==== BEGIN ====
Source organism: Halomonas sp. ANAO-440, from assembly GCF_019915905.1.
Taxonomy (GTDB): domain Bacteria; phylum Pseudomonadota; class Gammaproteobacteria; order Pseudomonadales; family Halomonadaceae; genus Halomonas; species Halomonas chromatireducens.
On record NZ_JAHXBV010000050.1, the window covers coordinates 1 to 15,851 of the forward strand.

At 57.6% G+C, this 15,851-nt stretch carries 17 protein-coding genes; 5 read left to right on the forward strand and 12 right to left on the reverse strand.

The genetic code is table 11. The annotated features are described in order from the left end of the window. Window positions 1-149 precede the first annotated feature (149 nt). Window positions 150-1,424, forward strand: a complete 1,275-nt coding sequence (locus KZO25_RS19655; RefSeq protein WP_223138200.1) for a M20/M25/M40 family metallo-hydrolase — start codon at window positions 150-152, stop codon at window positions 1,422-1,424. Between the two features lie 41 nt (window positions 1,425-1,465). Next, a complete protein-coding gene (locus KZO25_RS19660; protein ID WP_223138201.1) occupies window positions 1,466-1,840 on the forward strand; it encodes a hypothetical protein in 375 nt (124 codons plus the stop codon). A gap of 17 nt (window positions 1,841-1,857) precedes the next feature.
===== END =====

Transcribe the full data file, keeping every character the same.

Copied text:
Source organism: Halomonas sp. ANAO-440, from assembly GCF_019915905.1.
Taxonomy (GTDB): domain Bacteria; phylum Pseudomonadota; class Gammaproteobacteria; order Pseudomonadales; family Halomonadaceae; genus Halomonas; species Halomonas chromatireducens.
On record NZ_JAHXBV010000050.1, the window covers coordinates 1 to 15,851 of the forward strand.

At 57.6% G+C, this 15,851-nt stretch carries 17 protein-coding genes; 5 read left to right on the forward strand and 12 right to left on the reverse strand.

The genetic code is table 11. The annotated features are described in order from the left end of the window. Window positions 1-149 precede the first annotated feature (149 nt). Window positions 150-1,424, forward strand: a complete 1,275-nt coding sequence (locus KZO25_RS19655; RefSeq protein WP_223138200.1) for a M20/M25/M40 family metallo-hydrolase — start codon at window positions 150-152, stop codon at window positions 1,422-1,424. Between the two features lie 41 nt (window positions 1,425-1,465). Next, a complete protein-coding gene (locus KZO25_RS19660; protein ID WP_223138201.1) occupies window positions 1,466-1,840 on the forward strand; it encodes a hypothetical protein in 375 nt (124 codons plus the stop codon). A gap of 17 nt (window positions 1,841-1,857) precedes the next feature.